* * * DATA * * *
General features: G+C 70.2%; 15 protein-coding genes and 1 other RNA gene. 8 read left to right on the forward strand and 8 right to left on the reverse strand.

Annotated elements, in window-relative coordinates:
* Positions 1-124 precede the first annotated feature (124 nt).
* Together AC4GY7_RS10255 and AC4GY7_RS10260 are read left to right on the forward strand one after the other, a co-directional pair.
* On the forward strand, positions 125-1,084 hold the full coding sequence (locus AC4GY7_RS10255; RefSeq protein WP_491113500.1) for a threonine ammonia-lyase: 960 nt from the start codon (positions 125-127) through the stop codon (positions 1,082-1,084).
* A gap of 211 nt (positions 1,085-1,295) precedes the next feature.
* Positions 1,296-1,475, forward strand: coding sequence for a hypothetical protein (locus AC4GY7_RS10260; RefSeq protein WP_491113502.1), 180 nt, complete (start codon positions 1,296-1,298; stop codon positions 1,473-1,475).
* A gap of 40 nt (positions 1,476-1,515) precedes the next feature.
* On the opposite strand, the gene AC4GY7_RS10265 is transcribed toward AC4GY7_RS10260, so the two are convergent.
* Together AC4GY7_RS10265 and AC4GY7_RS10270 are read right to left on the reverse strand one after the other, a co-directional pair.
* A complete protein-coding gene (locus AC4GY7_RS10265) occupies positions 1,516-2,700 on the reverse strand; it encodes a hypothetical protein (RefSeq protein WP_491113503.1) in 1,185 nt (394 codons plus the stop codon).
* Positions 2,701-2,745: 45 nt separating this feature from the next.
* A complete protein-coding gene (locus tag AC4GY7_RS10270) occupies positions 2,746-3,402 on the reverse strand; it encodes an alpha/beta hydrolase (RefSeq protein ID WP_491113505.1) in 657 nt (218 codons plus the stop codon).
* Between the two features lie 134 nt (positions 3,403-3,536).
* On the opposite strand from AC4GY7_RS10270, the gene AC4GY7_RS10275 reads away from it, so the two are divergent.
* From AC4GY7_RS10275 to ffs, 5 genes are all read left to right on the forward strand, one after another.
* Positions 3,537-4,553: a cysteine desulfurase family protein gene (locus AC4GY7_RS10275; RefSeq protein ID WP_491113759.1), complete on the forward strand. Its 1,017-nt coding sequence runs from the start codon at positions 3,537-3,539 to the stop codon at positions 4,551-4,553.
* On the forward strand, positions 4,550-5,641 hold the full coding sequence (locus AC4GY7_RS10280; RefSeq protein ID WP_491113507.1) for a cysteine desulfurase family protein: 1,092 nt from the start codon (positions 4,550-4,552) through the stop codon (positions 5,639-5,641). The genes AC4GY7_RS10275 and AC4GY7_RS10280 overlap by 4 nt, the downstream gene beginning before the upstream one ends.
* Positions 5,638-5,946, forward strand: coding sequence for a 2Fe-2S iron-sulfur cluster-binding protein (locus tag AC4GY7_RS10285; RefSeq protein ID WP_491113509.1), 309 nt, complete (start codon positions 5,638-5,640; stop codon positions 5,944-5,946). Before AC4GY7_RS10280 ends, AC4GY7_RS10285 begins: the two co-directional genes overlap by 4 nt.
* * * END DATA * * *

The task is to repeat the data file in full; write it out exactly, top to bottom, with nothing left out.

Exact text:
General features: G+C 70.2%; 15 protein-coding genes and 1 other RNA gene. 8 read left to right on the forward strand and 8 right to left on the reverse strand.

Annotated elements, in window-relative coordinates:
* Positions 1-124 precede the first annotated feature (124 nt).
* Together AC4GY7_RS10255 and AC4GY7_RS10260 are read left to right on the forward strand one after the other, a co-directional pair.
* On the forward strand, positions 125-1,084 hold the full coding sequence (locus AC4GY7_RS10255; RefSeq protein WP_491113500.1) for a threonine ammonia-lyase: 960 nt from the start codon (positions 125-127) through the stop codon (positions 1,082-1,084).
* A gap of 211 nt (positions 1,085-1,295) precedes the next feature.
* Positions 1,296-1,475, forward strand: coding sequence for a hypothetical protein (locus AC4GY7_RS10260; RefSeq protein WP_491113502.1), 180 nt, complete (start codon positions 1,296-1,298; stop codon positions 1,473-1,475).
* A gap of 40 nt (positions 1,476-1,515) precedes the next feature.
* On the opposite strand, the gene AC4GY7_RS10265 is transcribed toward AC4GY7_RS10260, so the two are convergent.
* Together AC4GY7_RS10265 and AC4GY7_RS10270 are read right to left on the reverse strand one after the other, a co-directional pair.
* A complete protein-coding gene (locus AC4GY7_RS10265) occupies positions 1,516-2,700 on the reverse strand; it encodes a hypothetical protein (RefSeq protein WP_491113503.1) in 1,185 nt (394 codons plus the stop codon).
* Positions 2,701-2,745: 45 nt separating this feature from the next.
* A complete protein-coding gene (locus tag AC4GY7_RS10270) occupies positions 2,746-3,402 on the reverse strand; it encodes an alpha/beta hydrolase (RefSeq protein ID WP_491113505.1) in 657 nt (218 codons plus the stop codon).
* Between the two features lie 134 nt (positions 3,403-3,536).
* On the opposite strand from AC4GY7_RS10270, the gene AC4GY7_RS10275 reads away from it, so the two are divergent.
* From AC4GY7_RS10275 to ffs, 5 genes are all read left to right on the forward strand, one after another.
* Positions 3,537-4,553: a cysteine desulfurase family protein gene (locus AC4GY7_RS10275; RefSeq protein ID WP_491113759.1), complete on the forward strand. Its 1,017-nt coding sequence runs from the start codon at positions 3,537-3,539 to the stop codon at positions 4,551-4,553.
* On the forward strand, positions 4,550-5,641 hold the full coding sequence (locus AC4GY7_RS10280; RefSeq protein ID WP_491113507.1) for a cysteine desulfurase family protein: 1,092 nt from the start codon (positions 4,550-4,552) through the stop codon (positions 5,639-5,641). The genes AC4GY7_RS10275 and AC4GY7_RS10280 overlap by 4 nt, the downstream gene beginning before the upstream one ends.
* Positions 5,638-5,946, forward strand: coding sequence for a 2Fe-2S iron-sulfur cluster-binding protein (locus tag AC4GY7_RS10285; RefSeq protein ID WP_491113509.1), 309 nt, complete (start codon positions 5,638-5,640; stop codon positions 5,944-5,946). Before AC4GY7_RS10280 ends, AC4GY7_RS10285 begins: the two co-directional genes overlap by 4 nt.